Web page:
RHB-AMMB negotiations fuel talk of more mergers

Alliance Bank Malaysia and Affin Bank are the two smallest Malaysian banks and market talk is that they could feel pressure to merge.
Alliance Bank Malaysia and Affin Bank are the two smallest Malaysian banks and market talk is that they could feel pressure to merge.PHOTOS: THE STAR

Bank Negara okays RHB-AMMB merger talks; Affin and Alliance could feel pressure to tie up

KUALA LUMPUR • Ongoing merger talks between RHB Bank and AMMB Holdings - the 4th and 6th biggest banks in Malaysia respectively - together with the central bank's push for big institutions to control local lenders, have raised speculation over which other banks could be merged.

The market talk is that the two smallest Malaysian banks - Affin Bank and Alliance Bank Malaysia - could feel the pressure to merge.

The parent company of Alliance Bank, Alliance Financial Group (AFG), is partly owned by a unit of Singapore's Temasek Holdings.

The excitement over more mergers surfaced after RHB said recently that it has central bank approval to start exclusive negotiations with AMMB on a merger.

RHB is reviving its attempt to grow after an attempted three-way merger with CIMB Group and Malaysia Building Society failed in January 2015, Bloomberg reported.

Referring to Affin and Alliance Bank, one analyst said: "They will eventually feel the pressure to merge, given the market forces."

Affin is additionally controlled by Malaysia's Armed Forces Fund Board, which wants to cast its net wider in the banking field.

Alliance Bank Malaysia and Affin Bank are the two smallest Malaysian banks and market talk is that they could feel pressure to merge. PHOTOS: THE STAR

The analyst said: "Affin's recent financial results demonstrate that its transformation plan is working out, while Alliance is a well-managed outfit and is doing well in its niche segment of small and medium-sized enterprises. It makes sense for both entities to merge."

Affin's parent, Affin Holdings, acquired Hwang-DBS Investment for RM1.36 billion (S$441 million) three years ago. The acquisition gave Affin a platform for a stronger market presence in investment banking; some reckon the return on the investment is still at the low end.

In Alliance's case, the shareholding structure of its parent AFG changed last year suggesting there could be merger-and-acquisition related developments for the bank.

AFG's single largest shareholder is Vertical Theme with a 29.5 per cent stake. In turn, Vertical Theme was 51 per cent owned by Langkah Bahagia until last year, and 49 per cent by Temasek's Duxton Investments.

Via Vertical Theme, Temasek effectively has a 14.2 per cent indirect stake in the Alliance financial group, and is thought to have management control of AFG.

Last year, financial corporate adviser Seow Lun Hoo, Singapore property tycoon Ong Beng Seng and Mr Ong Tiong Sin, who owns Singapore-based private equity firm RRJ Capital, bought into the entire equity interest in Langkah Bahagia.

Bank Negara last week approved AFG's reorganisation proposal that included Alliance Bank taking over the listing status of AFG.

Meanwhile, industry observers said the three individuals, who are well-known in corporate circles, are parties friendly to Temasek.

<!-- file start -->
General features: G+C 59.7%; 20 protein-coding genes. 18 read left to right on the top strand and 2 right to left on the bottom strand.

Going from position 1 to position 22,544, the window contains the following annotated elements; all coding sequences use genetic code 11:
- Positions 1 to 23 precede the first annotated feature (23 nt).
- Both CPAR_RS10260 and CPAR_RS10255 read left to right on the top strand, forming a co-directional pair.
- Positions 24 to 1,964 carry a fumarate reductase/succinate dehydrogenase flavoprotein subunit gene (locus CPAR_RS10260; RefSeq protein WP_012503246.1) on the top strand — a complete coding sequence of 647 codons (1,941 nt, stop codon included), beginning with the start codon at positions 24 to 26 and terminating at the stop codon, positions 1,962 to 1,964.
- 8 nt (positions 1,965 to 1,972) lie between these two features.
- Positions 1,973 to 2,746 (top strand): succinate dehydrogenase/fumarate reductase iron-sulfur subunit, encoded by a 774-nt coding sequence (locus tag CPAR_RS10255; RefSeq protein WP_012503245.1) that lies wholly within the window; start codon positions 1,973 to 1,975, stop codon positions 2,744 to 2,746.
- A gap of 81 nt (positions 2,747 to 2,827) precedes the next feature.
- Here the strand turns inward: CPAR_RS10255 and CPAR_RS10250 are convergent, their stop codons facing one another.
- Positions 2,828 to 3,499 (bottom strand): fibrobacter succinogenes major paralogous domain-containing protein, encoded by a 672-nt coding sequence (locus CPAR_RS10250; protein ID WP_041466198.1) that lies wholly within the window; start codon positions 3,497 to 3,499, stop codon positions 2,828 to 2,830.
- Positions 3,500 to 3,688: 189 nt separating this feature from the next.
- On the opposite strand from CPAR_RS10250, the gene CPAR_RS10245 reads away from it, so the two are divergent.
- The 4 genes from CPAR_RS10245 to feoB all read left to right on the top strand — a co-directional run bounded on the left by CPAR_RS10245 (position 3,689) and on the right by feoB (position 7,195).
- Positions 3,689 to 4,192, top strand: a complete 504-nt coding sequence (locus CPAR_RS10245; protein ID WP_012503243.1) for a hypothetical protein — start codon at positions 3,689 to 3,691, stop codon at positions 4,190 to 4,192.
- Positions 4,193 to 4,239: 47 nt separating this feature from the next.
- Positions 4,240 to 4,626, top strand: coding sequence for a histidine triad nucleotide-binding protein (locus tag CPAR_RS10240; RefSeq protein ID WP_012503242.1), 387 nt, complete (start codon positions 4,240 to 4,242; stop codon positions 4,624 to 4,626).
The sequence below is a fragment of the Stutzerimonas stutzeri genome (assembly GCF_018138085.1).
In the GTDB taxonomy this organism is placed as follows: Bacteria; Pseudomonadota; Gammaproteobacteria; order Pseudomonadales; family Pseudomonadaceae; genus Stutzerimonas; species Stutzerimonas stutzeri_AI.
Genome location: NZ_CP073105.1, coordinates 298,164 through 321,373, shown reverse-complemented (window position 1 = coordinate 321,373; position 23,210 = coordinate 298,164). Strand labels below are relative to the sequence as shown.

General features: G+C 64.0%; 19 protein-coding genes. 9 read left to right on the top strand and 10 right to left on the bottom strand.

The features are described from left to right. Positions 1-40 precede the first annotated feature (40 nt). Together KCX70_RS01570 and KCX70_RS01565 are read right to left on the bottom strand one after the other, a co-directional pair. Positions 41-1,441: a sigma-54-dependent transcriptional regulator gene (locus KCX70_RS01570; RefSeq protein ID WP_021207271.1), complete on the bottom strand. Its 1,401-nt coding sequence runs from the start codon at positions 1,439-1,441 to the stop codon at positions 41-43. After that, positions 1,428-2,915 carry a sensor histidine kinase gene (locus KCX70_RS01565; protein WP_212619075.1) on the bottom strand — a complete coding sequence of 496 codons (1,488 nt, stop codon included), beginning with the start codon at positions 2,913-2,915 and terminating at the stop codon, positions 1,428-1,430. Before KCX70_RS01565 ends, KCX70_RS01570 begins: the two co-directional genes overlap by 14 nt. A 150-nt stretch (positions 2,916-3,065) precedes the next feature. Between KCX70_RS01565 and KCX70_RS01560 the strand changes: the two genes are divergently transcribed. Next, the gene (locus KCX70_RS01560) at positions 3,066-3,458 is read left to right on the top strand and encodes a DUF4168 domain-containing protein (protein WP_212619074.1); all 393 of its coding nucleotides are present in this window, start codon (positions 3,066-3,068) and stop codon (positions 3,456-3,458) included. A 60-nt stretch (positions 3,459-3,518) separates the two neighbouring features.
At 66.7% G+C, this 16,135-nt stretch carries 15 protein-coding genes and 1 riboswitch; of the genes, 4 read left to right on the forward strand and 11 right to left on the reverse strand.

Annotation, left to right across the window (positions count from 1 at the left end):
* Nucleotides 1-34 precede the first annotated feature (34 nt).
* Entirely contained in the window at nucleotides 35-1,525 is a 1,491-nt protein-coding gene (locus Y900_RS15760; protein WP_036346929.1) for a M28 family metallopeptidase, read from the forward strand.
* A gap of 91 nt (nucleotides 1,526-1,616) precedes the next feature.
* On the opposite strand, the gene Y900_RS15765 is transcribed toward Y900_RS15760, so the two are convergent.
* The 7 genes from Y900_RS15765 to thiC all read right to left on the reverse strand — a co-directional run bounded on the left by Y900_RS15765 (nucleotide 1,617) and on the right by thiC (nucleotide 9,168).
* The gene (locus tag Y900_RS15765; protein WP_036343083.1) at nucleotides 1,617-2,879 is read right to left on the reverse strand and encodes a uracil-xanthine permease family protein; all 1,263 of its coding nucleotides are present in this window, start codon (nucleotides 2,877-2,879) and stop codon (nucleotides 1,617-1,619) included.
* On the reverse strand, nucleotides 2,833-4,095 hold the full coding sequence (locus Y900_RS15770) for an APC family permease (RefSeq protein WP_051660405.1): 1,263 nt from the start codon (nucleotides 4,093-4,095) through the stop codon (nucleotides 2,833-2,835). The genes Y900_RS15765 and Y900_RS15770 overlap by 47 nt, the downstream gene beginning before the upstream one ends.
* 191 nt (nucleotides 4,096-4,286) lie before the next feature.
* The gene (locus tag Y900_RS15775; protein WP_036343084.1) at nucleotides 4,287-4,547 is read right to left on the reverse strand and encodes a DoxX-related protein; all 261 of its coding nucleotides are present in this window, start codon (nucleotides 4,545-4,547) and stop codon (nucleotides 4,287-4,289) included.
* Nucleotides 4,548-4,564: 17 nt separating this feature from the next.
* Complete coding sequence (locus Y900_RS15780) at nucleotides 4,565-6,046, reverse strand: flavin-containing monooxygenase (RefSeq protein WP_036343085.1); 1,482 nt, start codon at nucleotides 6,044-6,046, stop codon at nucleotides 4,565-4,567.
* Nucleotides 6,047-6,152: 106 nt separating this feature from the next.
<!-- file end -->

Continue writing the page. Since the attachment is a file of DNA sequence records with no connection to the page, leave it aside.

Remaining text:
Still, owning stakes in banks has become all the more challenging, given that financial institutions are making frequent capital calls to boost their capital needs in order to meet international regulatory standards. Capital-raising exercises are always an issue, especially for individuals. And the view is that because three individuals hold strategic stakes in AFG, it is ripe for a merger.


  • 1. Maybank

    Equity fund Permodalan Nasional 48 per cent, Employees Provident Fund (EPF) 15.11 per cent.

    2. CIMB

    Sovereign fund Khazanah Nasional 29.34 per cent, EPF 13.38 per cent, Bank of Tokyo-Mitsubishi UFJ 4.65 per cent, pension fund Kwap 4.55 per cent.

    3. Public Bank

    Banker  Teh Hong Piow 23.54 per cent, EPF 12.77 per cent.

    4. RHB

    EPF 40.71 per cent, Abu Dhabi's Aabar Investments PJS 17.75 per cent, financial group OSK Holdings 10.13 per cent, Kwap 3.94 per cent.

    5. Hong Leong Bank

    Hong Leong Financial Group 63.59 per cent, EPF 13.3 per cent.

    6. AMMB

    Australia and New Zealand Banking Group 23.8 per cent, banker Azman Hashim 12.97 per cent, EPF 9.9 per cent.

    7. Affin

    Armed forces fund LTAT 35.42 per cent, armed forces firm Boustead Holdings 20.69 per cent, Hong Kong's Bank of East Asia 23.52 per cent, EPF 6.72 per cent.

    8. Alliance

    Investment firm Vertical Theme (includes a Temasek unit) 29.5 per cent , EPF 15.2 per cent, Malaysia Focus Investment 4.8 per cent.


Said an investment banker: "Whether this pans out is left to be seen. Because of the RHB-AMMB merger, all possible match-ups are coming up again."

Bank Negara has sought to limit the ownership of individuals in local banks in recent years.

Said a banker: "As banks become bigger, there would be greater demand for capital that may not be met by individual owners... institutionalising the shareholdings of banks is seen as the right way to go, as is the case of mature markets like Singapore and Hong Kong."


A version of this article appeared in the print edition of The Sunday Times on June 11, 2017, with the headline 'RHB-AMMB negotiations fuel talk of more mergers'. Print Edition | Subscribe